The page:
Unspent harm-reduction funds face rising costs, looming deadline

Published 10:09 am Thursday, June 8, 2017

By Joshua Qualls

STANFORD — The Lincoln County Health Department has about four months to spend $10,000 on 4-mg Narcan Nasal Spray kits for emergency responders to treat heroin overdoses, and the price of naloxone has more than tripled since the harm-reduction grant was approved and the first half was funded in October.

The original grant was intended to purchase an estimated 408 kits for $20,000, but the Kentucky Agency for Substance Abuse Policy confirmed Tuesday it has approved a budget amendment to reallocate the second half of those funds to a new needle-exchange program.

Narcan kits cost a little less than $50 each when the proposal was written. But now, with the price reaching at least $150 per kit and the available funds being limited to $10,000 for the year, the grant money would cover about a sixth of the kits for which ASAP originally planned if it were spent right away — likely no more than 65 kits in total.

“Haven’t bought the kits yet because we don’t have all the logistics in place,” Jamie Leigh, ASAP coordinator for Lincoln County, said Monday. “We could spend it, but we don’t have a place to dispense them.”

Leigh wrote the grant thinking the health department would be able to dispense the kits, but Diane Miller, public health administrator for the county, later found out it could not be done that way.

After months of looking for ways to dispense the kits, most recently focusing on Ephraim McDowell Fort Logan Hospital, Miller discovered Wednesday that first responders could actually order the kits themselves and send a bill to the health department for reimbursement.

Miller originally wanted to set up the dispensary through a pharmacy like Coleman’s Drug Store, but the store’s owner, Dr. Alfred Pence, a pharmacist and a board of health member, said that could not happen because pharmacies are restricted by law to dispense naloxone only to those who have a prescription — even an animal.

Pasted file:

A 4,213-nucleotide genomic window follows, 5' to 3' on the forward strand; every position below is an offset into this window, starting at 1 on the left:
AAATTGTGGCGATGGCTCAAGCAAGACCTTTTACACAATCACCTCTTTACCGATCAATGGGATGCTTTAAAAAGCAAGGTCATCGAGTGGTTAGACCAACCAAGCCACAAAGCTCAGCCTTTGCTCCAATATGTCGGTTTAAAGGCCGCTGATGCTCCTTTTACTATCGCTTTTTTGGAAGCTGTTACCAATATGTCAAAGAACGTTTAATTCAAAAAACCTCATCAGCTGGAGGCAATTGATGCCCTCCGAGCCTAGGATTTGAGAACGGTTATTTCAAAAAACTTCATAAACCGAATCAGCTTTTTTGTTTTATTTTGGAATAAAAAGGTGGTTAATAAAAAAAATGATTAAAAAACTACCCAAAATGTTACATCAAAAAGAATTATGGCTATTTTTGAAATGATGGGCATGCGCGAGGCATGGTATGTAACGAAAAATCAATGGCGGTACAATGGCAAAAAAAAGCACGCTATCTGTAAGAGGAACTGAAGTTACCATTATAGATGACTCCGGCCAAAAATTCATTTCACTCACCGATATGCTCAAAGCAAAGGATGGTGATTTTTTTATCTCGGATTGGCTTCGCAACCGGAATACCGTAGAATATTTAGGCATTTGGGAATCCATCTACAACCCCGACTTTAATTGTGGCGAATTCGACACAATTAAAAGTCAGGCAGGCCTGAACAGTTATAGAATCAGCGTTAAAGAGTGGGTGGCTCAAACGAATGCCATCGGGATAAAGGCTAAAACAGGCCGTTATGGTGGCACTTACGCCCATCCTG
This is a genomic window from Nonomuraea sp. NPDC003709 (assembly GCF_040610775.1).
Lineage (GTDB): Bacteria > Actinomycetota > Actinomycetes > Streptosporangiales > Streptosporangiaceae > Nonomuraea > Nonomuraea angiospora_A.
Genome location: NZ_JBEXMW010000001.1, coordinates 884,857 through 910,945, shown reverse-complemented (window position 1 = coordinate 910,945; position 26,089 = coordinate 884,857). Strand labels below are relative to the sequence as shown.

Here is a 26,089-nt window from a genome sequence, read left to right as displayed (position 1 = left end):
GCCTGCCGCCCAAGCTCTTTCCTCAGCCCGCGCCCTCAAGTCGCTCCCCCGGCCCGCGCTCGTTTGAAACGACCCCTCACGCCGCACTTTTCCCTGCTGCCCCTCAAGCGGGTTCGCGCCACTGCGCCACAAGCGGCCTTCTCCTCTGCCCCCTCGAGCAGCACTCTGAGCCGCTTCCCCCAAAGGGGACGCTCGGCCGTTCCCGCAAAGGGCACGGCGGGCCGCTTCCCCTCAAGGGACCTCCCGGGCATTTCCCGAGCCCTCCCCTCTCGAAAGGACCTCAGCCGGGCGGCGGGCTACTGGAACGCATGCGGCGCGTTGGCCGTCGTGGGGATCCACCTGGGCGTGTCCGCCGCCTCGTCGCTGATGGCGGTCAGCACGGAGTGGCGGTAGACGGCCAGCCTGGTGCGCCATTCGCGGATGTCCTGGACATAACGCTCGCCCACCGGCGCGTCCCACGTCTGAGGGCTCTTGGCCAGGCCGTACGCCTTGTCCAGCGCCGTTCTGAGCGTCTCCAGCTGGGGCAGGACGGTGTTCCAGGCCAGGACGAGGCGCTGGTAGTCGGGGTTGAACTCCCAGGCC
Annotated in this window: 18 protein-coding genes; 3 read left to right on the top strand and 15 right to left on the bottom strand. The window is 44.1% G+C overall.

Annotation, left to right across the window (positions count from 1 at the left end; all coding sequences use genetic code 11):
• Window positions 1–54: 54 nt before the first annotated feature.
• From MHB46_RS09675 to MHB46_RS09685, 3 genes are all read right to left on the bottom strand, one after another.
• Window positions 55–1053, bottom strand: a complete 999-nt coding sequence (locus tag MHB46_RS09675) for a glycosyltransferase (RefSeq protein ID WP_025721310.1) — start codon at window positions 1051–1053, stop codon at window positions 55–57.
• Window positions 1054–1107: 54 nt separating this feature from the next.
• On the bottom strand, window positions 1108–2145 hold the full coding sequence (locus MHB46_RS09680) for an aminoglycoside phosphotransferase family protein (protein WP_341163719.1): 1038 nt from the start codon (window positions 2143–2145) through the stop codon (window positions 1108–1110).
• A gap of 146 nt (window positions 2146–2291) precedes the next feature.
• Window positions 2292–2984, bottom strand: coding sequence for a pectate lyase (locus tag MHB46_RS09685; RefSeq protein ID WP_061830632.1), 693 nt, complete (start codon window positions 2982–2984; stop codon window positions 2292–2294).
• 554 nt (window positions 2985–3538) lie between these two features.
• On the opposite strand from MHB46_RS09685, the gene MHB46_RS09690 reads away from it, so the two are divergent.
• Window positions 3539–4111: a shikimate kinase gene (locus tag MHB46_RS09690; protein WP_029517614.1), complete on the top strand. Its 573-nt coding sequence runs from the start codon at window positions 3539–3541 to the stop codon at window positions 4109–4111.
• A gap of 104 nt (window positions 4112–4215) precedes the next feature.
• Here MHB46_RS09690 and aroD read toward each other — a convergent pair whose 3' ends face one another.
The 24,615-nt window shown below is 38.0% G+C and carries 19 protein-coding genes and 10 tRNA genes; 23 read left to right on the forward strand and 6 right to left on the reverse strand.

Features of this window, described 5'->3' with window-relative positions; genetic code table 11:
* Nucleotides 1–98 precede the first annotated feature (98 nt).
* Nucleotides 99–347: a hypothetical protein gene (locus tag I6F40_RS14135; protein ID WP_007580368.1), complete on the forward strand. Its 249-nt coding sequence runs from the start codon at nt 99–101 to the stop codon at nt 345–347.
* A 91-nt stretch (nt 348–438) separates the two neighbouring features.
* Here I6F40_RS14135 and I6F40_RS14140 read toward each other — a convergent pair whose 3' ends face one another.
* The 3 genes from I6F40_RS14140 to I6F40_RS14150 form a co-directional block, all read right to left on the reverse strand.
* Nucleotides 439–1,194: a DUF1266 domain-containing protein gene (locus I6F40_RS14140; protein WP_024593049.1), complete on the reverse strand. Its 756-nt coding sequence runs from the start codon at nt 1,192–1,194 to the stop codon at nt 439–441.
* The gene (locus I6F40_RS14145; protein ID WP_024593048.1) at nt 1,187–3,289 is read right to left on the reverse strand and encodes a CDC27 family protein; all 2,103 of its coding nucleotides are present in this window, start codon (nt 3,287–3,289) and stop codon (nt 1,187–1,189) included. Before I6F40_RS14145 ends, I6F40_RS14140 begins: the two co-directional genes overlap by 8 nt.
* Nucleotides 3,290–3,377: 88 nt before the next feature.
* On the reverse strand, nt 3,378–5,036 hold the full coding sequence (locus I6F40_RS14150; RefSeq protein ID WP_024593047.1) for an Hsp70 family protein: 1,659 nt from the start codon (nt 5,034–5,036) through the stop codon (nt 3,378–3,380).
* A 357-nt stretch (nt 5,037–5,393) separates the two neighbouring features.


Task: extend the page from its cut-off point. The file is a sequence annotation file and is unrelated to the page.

“That’s kind of a glitch in it,” Pence said. “We can fill it for that particular person, and then a family member can administer it, but we cannot just dispense it to EMS and (other emergency services).”

Miller and the health department serve as funding and fiscal agents for ASAP in Lincoln County and are involved in many of its programs, Leigh said, so having them broker the dispensary deal with a pharmacy seemed like a natural step when the proposal was written.

But the search for a pharmacy has locked up the money, and, in the meantime, the price of Narcan kits has soared because the demand is greater than the supply.

The funds are available to reimburse emergency responders as of Wednesday but cannot be retroactively applied, Miller said.

Emergency responders now only have until this upcoming October to request reimbursements for Narcan Nasal Spray kits and use up the $10,000 that is left following the budget amendment.

Ashley Powell, director for Lincoln County’s emergency management services, said he constantly has to order new supplies of naloxone, generally purchasing 10 pre-filled syringes about every two weeks for more than $400 a brick, so he could use the help.

Powell tries to keep at least 30 doses at a time, five for each of his five ambulances and five for backup, but his paramedics often have to use more than one dose at a time.

“What they’re cutting the heroin with these days is a lot stronger, so it’s taking more doses in some cases,” he said. “We’re not just talking about waking them up — I’m talking about just to make their respiratory drive work and make them breathe.”

Emergency responders often use three or four doses at a time now for that purpose, but sometimes they have to use a full brick of 10 or more.

“It’s not just Lincoln County or this area, it’s statewide — I’m sure it’s nationwide,” Powell said.

With a few months left in its fiscal year, EMS has already outstretched its budget for naloxone by about $2,500, and Powell said that number could reach up to $4,000 as it has in previous years.

“We could always use Narcan kits,” he said. “I’ve been trying to find out how to get (access to ASAP’s grant funds) because I know some neighboring counties that are in it, and they’ve got quite a bit of supply of Narcan that has really taken a relief off their medical supply budget.”